Sunday, October 2, 2011

Using Art To Bring Scientific Concepts To Life

By: Yasmen Refaat

Sometimes the grand ideas behind science's most important and intriguing concepts are so abstract they can be difficult to understand. One of the main goals of the International Science and Engineering Visualization Challenge, sponsored by the journal Science and the National Science Foundation, is to help bring these scientific concepts to life through stunning visualizations.

The photographs, illustrations, video, and interactive graphics submitted by the contest's participants are meant to help us understand both the beauty and the science behind life's many secrets. This gallery shows just a few of the winners, which were announced Friday.


Monday, September 26, 2011

The Stand Up Meeting

By: Aya Raafat

Everyday when I start my working day, I've a call for a stand up meeting .. what ever we do.. this gives the team members a push to commit to some tasks for the day to finish it by the end of it.
 Every morning, gather the development team in the same area. That area could be a hallway, a meeting room or whatever space is available for standing. No chairs allowed.

The meeting should be over in under 10-15 minutes. The agenda is : 
  • What I Accomplished Yesterday
  • What I plan to accomplish today
  • What issues are blocking progress 

Sunday, September 18, 2011

Cloud Computing and Mobile Application Development

By: Mina Samy

Cloud computing has been in use for sometime cause it’s a better solution to traditional software solution as it provides Software-as-a-Service (SaaS), Platform-as-a-Service(PaaS) and Infrastructure-as-a-Service(IaaS).

For an enterprise, Cloud Computing removes the burden of constructing its IT infrastructure by depending on a third-party service provider that owns and manages the enterprise resources and allowing the enterprise users to access these resources on the Internet.

Sunday, September 11, 2011

ASP.NET Security Vulnerability



By: Ahmed Hussam 
Introduction:
I passed by a very interesting article about ASP.NET vulnerability at ScuttGu blog, it was disclosed by Microsoft Security Advisory and here is the details of the vulnerability and the workarounds to avoid being attacked through it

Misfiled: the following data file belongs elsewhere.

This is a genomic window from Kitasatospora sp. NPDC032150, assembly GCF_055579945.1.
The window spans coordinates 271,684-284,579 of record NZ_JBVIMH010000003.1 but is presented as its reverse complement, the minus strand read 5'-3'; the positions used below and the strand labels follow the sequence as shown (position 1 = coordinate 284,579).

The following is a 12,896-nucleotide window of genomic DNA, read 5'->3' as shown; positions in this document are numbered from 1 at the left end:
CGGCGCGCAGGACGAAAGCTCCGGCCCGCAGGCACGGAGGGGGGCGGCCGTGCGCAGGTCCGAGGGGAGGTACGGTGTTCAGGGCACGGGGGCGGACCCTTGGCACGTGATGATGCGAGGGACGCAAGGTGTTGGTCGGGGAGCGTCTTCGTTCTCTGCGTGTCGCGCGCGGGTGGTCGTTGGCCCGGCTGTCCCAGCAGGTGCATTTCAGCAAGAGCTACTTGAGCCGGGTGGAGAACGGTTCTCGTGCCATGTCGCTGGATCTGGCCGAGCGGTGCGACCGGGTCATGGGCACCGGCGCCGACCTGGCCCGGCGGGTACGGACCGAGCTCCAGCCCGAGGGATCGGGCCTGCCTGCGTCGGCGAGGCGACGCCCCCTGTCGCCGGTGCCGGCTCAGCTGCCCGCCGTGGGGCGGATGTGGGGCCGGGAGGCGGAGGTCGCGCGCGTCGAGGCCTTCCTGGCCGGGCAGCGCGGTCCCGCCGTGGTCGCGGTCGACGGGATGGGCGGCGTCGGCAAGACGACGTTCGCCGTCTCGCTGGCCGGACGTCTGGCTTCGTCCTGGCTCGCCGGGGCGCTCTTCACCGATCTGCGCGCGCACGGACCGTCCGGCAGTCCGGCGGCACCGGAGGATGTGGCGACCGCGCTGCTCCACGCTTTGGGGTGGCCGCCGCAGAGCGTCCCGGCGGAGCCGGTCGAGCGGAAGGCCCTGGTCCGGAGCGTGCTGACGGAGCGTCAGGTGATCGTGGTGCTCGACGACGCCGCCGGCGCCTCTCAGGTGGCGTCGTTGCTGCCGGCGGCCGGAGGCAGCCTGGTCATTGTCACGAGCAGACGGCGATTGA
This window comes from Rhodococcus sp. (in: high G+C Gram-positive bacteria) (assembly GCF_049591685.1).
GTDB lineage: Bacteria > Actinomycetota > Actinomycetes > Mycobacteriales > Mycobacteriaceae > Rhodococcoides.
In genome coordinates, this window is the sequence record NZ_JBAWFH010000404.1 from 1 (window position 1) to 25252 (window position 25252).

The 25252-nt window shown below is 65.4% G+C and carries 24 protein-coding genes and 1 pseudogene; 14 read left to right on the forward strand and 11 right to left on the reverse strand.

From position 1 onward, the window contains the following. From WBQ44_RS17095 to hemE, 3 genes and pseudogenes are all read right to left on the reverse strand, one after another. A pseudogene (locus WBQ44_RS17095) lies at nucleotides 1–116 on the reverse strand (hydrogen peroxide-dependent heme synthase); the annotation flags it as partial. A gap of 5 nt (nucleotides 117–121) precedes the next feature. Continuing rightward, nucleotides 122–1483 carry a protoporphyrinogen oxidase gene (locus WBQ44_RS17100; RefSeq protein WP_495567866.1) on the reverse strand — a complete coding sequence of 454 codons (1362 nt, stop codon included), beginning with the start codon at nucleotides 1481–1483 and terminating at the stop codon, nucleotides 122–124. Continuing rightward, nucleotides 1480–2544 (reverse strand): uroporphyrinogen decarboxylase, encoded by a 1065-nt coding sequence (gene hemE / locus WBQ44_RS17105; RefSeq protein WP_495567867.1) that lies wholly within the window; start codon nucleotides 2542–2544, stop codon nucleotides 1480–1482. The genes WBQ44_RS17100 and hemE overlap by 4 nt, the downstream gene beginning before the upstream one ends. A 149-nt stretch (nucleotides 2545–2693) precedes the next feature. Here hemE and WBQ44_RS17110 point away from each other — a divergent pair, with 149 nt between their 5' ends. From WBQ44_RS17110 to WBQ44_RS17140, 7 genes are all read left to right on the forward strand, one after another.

Monday, August 29, 2011

Job Vacancy: User Experience Designer - Web Designer



Symbyo Technologies is seeking an innovative, self-motivated User Experience designer to innovate and support a variety of user experience design and improvement initiatives across our projects and products. The ideal candidate will work collaboratively with several different business and development teams within the organization, providing elegant User Interfaces to complex workflows. A thought leader within the company this candidate will demonstrate an unfailing passion and capacity to advocate on behalf of our customers. This candidate will also demonstrate bar-raising graphic design ability, designing User Experiences that are aligned with the our products brands, styleguide, and peculiarity. Because the scope of this position supports multiple product launches, business needs, and business domains, the ability to balance high-level, holistic reasoning with detail-oriented feature design is imperative.

Sunday, August 28, 2011

JQuery Auto-Complete TextBox for ASP.NET

By: Ahmed Hussam

Introduction:

 jQuery UI AutoComplete widget provides suggestions while typing into the field. Data-Source would be an xml web-service that returns JSON data, which will be providing flexibility for developers to communicate to any remote databases to get list of suggestions, do processing and format output based on the typed letters